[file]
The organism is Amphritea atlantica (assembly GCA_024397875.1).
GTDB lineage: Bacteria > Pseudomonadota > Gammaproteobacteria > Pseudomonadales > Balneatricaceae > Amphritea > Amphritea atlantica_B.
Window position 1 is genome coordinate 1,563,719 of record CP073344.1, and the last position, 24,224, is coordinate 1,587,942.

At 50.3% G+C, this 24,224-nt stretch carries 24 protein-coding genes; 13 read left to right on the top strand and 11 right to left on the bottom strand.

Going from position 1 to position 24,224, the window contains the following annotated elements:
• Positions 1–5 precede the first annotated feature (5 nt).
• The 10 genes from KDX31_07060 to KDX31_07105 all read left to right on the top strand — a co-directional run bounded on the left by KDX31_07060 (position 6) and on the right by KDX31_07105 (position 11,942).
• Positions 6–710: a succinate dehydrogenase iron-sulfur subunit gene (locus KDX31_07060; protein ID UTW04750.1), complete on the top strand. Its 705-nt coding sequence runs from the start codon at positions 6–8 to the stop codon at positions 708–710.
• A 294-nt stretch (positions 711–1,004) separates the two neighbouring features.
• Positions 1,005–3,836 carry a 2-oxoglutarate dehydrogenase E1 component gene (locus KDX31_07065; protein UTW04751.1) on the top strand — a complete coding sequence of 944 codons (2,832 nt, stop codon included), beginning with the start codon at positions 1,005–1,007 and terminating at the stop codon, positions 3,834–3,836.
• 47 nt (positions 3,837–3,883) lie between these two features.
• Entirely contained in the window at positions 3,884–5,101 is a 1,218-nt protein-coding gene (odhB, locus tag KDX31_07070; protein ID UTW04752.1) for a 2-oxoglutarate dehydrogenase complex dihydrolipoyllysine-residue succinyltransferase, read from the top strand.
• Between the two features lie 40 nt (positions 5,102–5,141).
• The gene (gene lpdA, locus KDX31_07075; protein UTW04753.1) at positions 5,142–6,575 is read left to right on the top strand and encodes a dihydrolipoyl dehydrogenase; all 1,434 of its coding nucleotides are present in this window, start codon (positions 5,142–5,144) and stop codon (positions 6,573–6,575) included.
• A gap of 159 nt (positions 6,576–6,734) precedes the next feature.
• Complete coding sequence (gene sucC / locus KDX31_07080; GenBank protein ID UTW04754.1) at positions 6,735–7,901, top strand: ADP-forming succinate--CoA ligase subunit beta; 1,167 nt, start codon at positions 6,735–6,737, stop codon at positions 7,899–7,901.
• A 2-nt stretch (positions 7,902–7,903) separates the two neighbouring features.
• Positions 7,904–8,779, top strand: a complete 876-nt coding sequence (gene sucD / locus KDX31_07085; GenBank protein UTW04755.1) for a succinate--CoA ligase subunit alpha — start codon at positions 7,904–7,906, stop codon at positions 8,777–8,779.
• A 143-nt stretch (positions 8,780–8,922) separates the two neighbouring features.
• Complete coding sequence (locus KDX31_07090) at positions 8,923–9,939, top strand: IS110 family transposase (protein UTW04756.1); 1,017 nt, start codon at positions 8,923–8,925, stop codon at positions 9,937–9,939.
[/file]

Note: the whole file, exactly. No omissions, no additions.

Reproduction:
The organism is Amphritea atlantica (assembly GCA_024397875.1).
GTDB lineage: Bacteria > Pseudomonadota > Gammaproteobacteria > Pseudomonadales > Balneatricaceae > Amphritea > Amphritea atlantica_B.
Window position 1 is genome coordinate 1,563,719 of record CP073344.1, and the last position, 24,224, is coordinate 1,587,942.

At 50.3% G+C, this 24,224-nt stretch carries 24 protein-coding genes; 13 read left to right on the top strand and 11 right to left on the bottom strand.

Going from position 1 to position 24,224, the window contains the following annotated elements:
• Positions 1–5 precede the first annotated feature (5 nt).
• The 10 genes from KDX31_07060 to KDX31_07105 all read left to right on the top strand — a co-directional run bounded on the left by KDX31_07060 (position 6) and on the right by KDX31_07105 (position 11,942).
• Positions 6–710: a succinate dehydrogenase iron-sulfur subunit gene (locus KDX31_07060; protein ID UTW04750.1), complete on the top strand. Its 705-nt coding sequence runs from the start codon at positions 6–8 to the stop codon at positions 708–710.
• A 294-nt stretch (positions 711–1,004) separates the two neighbouring features.
• Positions 1,005–3,836 carry a 2-oxoglutarate dehydrogenase E1 component gene (locus KDX31_07065; protein UTW04751.1) on the top strand — a complete coding sequence of 944 codons (2,832 nt, stop codon included), beginning with the start codon at positions 1,005–1,007 and terminating at the stop codon, positions 3,834–3,836.
• 47 nt (positions 3,837–3,883) lie between these two features.
• Entirely contained in the window at positions 3,884–5,101 is a 1,218-nt protein-coding gene (odhB, locus tag KDX31_07070; protein ID UTW04752.1) for a 2-oxoglutarate dehydrogenase complex dihydrolipoyllysine-residue succinyltransferase, read from the top strand.
• Between the two features lie 40 nt (positions 5,102–5,141).
• The gene (gene lpdA, locus KDX31_07075; protein UTW04753.1) at positions 5,142–6,575 is read left to right on the top strand and encodes a dihydrolipoyl dehydrogenase; all 1,434 of its coding nucleotides are present in this window, start codon (positions 5,142–5,144) and stop codon (positions 6,573–6,575) included.
• A gap of 159 nt (positions 6,576–6,734) precedes the next feature.
• Complete coding sequence (gene sucC / locus KDX31_07080; GenBank protein ID UTW04754.1) at positions 6,735–7,901, top strand: ADP-forming succinate--CoA ligase subunit beta; 1,167 nt, start codon at positions 6,735–6,737, stop codon at positions 7,899–7,901.
• A 2-nt stretch (positions 7,902–7,903) separates the two neighbouring features.
• Positions 7,904–8,779, top strand: a complete 876-nt coding sequence (gene sucD / locus KDX31_07085; GenBank protein UTW04755.1) for a succinate--CoA ligase subunit alpha — start codon at positions 7,904–7,906, stop codon at positions 8,777–8,779.
• A 143-nt stretch (positions 8,780–8,922) separates the two neighbouring features.
• Complete coding sequence (locus KDX31_07090) at positions 8,923–9,939, top strand: IS110 family transposase (protein UTW04756.1); 1,017 nt, start codon at positions 8,923–8,925, stop codon at positions 9,937–9,939.